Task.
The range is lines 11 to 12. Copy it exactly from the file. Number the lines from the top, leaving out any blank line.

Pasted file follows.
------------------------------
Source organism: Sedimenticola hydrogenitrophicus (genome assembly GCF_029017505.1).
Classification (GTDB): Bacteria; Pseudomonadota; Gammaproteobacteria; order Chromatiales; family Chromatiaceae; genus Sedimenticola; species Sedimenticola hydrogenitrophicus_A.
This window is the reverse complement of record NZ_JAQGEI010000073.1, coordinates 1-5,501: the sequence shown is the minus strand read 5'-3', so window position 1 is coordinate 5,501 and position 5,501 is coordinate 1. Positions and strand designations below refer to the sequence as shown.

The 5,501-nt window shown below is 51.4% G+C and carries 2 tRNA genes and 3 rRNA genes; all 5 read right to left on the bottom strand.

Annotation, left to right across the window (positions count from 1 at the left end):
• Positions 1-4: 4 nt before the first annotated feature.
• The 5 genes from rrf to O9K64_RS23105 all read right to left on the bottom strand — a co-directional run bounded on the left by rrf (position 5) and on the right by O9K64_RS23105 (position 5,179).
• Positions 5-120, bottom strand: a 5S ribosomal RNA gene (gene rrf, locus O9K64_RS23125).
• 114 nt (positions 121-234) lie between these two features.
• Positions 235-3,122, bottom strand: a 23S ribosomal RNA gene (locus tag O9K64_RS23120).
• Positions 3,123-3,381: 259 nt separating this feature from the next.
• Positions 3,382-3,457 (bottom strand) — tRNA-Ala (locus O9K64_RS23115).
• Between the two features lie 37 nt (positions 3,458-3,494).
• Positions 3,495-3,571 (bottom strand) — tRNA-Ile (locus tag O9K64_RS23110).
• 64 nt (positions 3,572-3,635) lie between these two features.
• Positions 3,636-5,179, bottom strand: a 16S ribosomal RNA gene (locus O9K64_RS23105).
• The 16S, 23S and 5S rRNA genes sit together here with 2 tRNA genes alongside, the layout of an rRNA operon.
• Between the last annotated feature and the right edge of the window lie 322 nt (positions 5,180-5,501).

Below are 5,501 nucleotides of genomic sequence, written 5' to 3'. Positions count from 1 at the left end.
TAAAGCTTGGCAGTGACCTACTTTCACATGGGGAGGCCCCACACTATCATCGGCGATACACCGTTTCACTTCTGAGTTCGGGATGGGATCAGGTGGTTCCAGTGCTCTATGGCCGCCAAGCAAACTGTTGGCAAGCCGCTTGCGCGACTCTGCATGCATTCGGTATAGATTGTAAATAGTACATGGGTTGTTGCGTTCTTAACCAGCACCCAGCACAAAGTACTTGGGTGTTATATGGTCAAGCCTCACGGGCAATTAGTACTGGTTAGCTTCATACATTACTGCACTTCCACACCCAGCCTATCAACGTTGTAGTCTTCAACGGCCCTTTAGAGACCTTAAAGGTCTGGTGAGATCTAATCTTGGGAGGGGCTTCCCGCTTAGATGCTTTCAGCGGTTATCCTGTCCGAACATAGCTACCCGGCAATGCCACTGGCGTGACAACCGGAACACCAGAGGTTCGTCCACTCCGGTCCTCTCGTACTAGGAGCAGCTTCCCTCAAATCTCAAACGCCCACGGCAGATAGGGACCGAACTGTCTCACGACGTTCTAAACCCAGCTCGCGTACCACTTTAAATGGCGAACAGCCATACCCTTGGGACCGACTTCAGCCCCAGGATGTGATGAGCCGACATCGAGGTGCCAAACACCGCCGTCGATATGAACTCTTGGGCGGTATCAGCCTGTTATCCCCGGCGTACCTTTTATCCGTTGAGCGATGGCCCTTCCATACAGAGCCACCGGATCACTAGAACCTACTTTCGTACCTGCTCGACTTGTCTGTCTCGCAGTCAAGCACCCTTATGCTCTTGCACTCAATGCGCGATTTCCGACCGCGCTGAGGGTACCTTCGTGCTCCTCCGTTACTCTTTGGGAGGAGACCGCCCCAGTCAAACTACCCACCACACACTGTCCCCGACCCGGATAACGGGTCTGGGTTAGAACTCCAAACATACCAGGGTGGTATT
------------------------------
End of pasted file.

• Positions 3,123-3,381: 259 nt separating this feature from the next.
• Positions 3,382-3,457 (bottom strand) — tRNA-Ala (locus O9K64_RS23115).